What is a provisional patent application?

The fastest way to protect your invention is to file a provisional patent application. Read about the benefits and limitations.

A provisional patent application is a lower-cost first patent filing option for U.S. patent applicants designed to provide parity with foreign applicants. In many other countries, the patent application process is notably less time-consuming, so complying with U.S. patent law could put companies at a disadvantage.

A provisional patent application is easier and faster to file because it is not required to include a formal patent claim or an oath or declaration. These shorter applications also don't have any information disclosure statement allowing applicants to complete the process sooner and establish an earlier effective filing date.

Limitations of a provisional patent application.

A provisional patent application allows the applicant to apply the term "Patent Pending" to an invention for 12 months from when they file. This 12-month time frame can't be extended, so the inventor must either convert the provisional application or file a nonprovisional patent application during that period to benefit from the provisional application's earlier filing.

Suppose an inventor chooses to convert the provisional application to a nonprovisional one instead of filing a new nonprovisional application. In that case, the patent term begins at the original filing date. This effectively shortens the patent term by up to 12 months compared to filing a new application at the end of the provisional period.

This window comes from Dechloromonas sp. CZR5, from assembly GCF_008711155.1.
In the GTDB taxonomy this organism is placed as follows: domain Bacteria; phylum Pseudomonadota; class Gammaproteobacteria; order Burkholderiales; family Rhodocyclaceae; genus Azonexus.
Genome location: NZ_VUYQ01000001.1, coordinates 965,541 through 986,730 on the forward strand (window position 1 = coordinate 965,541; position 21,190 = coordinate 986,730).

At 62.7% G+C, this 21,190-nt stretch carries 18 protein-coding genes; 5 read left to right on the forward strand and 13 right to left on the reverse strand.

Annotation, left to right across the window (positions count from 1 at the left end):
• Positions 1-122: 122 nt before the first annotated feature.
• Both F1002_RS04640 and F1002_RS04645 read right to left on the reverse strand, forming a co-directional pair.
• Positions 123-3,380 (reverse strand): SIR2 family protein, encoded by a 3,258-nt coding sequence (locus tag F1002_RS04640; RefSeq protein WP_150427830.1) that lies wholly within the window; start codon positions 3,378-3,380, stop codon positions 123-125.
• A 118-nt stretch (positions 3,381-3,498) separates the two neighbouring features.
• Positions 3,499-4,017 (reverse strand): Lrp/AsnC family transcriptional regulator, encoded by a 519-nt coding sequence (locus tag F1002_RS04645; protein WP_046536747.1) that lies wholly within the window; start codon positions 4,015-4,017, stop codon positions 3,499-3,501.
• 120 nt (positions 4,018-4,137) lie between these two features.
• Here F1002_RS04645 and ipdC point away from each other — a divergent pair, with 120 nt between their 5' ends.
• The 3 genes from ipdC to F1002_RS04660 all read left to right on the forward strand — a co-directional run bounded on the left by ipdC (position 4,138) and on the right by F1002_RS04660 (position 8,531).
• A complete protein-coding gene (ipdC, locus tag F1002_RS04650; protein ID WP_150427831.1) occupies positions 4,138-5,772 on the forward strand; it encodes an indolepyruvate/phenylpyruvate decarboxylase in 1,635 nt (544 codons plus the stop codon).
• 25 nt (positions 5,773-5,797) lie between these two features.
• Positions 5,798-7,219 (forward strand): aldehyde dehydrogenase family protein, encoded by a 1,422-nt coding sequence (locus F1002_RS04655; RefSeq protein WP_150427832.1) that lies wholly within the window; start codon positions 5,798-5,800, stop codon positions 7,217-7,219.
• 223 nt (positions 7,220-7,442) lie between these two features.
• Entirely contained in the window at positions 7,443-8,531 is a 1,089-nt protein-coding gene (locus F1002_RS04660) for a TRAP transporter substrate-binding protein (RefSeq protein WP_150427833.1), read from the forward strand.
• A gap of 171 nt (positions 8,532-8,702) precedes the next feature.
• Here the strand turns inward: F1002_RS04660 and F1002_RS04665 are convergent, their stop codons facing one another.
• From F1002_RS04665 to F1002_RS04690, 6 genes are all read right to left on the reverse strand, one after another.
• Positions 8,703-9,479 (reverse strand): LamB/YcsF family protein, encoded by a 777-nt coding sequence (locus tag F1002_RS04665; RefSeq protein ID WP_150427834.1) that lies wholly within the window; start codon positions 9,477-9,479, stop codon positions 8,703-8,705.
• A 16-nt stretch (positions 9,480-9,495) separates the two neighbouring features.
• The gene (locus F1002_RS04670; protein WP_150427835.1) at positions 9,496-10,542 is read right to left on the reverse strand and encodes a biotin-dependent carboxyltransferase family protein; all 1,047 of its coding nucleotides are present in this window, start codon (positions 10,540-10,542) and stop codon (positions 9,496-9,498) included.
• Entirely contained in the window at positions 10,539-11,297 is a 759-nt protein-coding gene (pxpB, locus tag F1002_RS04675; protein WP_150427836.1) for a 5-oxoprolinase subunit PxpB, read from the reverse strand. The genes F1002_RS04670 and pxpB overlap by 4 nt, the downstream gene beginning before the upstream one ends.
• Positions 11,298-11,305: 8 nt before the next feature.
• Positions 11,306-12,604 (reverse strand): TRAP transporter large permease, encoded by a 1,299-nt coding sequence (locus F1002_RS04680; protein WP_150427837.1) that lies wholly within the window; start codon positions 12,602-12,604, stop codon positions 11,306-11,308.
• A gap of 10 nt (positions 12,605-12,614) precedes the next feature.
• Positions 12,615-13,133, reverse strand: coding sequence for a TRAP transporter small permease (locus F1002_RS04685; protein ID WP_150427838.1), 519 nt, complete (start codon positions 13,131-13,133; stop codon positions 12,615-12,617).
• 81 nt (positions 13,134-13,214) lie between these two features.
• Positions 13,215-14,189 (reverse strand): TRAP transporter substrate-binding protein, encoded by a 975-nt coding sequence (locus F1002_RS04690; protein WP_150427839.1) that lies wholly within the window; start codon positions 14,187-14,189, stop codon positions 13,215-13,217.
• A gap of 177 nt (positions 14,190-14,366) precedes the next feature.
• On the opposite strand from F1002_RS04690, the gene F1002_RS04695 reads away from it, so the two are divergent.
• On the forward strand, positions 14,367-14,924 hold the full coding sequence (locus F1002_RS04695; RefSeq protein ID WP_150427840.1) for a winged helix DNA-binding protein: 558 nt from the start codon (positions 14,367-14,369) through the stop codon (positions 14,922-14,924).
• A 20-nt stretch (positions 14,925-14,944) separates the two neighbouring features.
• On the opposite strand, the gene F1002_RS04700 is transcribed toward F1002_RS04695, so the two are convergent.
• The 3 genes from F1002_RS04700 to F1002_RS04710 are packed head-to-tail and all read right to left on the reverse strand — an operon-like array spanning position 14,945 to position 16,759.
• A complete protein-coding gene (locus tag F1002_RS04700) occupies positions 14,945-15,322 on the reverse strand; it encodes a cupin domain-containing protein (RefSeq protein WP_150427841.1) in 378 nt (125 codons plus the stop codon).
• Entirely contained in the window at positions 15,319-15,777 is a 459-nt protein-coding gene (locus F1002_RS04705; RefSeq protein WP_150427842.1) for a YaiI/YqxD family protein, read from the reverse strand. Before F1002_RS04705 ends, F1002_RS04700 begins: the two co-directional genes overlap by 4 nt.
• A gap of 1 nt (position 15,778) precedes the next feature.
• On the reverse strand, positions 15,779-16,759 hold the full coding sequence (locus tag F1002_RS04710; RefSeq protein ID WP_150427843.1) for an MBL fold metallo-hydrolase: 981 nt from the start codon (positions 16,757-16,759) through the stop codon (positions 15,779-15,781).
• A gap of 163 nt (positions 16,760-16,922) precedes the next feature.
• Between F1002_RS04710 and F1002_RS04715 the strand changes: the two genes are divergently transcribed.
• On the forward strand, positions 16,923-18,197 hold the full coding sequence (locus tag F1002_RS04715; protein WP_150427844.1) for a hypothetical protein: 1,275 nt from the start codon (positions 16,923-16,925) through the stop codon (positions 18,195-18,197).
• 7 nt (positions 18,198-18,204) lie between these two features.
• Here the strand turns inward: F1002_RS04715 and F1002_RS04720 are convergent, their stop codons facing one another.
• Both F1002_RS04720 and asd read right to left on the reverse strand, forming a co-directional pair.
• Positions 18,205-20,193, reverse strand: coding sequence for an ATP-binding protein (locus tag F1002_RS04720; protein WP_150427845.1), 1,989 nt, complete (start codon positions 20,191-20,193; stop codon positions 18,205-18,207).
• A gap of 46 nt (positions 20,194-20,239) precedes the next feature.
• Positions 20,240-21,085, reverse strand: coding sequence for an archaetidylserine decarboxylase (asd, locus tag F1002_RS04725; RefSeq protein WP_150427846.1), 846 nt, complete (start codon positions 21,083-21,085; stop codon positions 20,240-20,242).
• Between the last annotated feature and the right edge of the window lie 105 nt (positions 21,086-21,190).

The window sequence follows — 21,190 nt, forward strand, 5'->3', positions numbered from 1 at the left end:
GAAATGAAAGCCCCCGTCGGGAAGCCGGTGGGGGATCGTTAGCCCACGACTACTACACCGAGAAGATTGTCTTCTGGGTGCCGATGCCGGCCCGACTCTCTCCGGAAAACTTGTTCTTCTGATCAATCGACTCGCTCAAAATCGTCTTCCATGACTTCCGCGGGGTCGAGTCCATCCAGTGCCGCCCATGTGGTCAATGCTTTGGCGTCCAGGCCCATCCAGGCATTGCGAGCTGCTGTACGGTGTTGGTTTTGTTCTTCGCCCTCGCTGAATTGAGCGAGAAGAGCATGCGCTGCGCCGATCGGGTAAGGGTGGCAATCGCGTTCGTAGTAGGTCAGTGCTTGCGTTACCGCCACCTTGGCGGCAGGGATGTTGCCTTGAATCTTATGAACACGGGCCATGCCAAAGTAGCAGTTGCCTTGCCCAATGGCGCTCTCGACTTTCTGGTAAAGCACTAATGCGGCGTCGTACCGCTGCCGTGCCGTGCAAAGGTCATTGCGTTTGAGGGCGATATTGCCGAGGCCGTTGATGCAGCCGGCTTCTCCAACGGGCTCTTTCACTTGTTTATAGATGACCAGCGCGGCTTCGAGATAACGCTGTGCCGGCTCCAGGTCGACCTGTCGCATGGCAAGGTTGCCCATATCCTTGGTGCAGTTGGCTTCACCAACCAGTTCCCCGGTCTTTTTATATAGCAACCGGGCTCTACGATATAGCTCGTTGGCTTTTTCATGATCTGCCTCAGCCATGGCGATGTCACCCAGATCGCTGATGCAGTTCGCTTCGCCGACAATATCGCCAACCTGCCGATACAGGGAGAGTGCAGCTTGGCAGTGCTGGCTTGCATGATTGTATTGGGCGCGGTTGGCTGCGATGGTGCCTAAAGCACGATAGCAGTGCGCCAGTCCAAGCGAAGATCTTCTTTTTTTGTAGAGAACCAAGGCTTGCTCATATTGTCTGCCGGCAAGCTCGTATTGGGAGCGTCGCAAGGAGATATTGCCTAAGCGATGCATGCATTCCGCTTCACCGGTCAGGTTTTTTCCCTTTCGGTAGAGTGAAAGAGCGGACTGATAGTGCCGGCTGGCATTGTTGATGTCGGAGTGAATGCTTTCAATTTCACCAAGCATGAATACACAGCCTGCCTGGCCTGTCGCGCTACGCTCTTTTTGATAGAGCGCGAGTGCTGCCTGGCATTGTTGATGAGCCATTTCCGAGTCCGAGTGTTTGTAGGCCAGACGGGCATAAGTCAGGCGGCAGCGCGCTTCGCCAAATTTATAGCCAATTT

How to file a provisional patent application.

A provisional patent application must include a written description of the invention. The U.S. Patent Office advises applicants to file any drawings necessary to understand the invention with the application. A drawing required to understand the invention cannot be added to the application after the filing date because there is a prohibition against introducing new data, information, or other matter.

Here is a list of some of the information that should be included with the application:

  1. The provisional application form.
  2. The names of all inventors.
  3. Contact information for all inventors.
  4. A title for the invention.
  5. Contact information for a patent attorney, if there is one.
  6. An address for all correspondence from the government about the application.

It is important to remember that the patent office does not examine the merits of provisional applications. Applying the term "Patent Pending" should not be used to imply that the government has approved the quality or worth of the invention.

A nonprovisional application resulting from a provisional one must have at least one inventor listed in the provisional application to claim the benefit of the provisional application filing date. This requirement protects the applicants from having an unrelated inventor make a competing claim.

Fillable PDFs make completing and signing applications easy.

Many of the forms used for filing a patent application are fillable PDFs. To ensure your application forms are properly signed and dated, use an e-signature tool to sign PDF documents with confidence from any browser.

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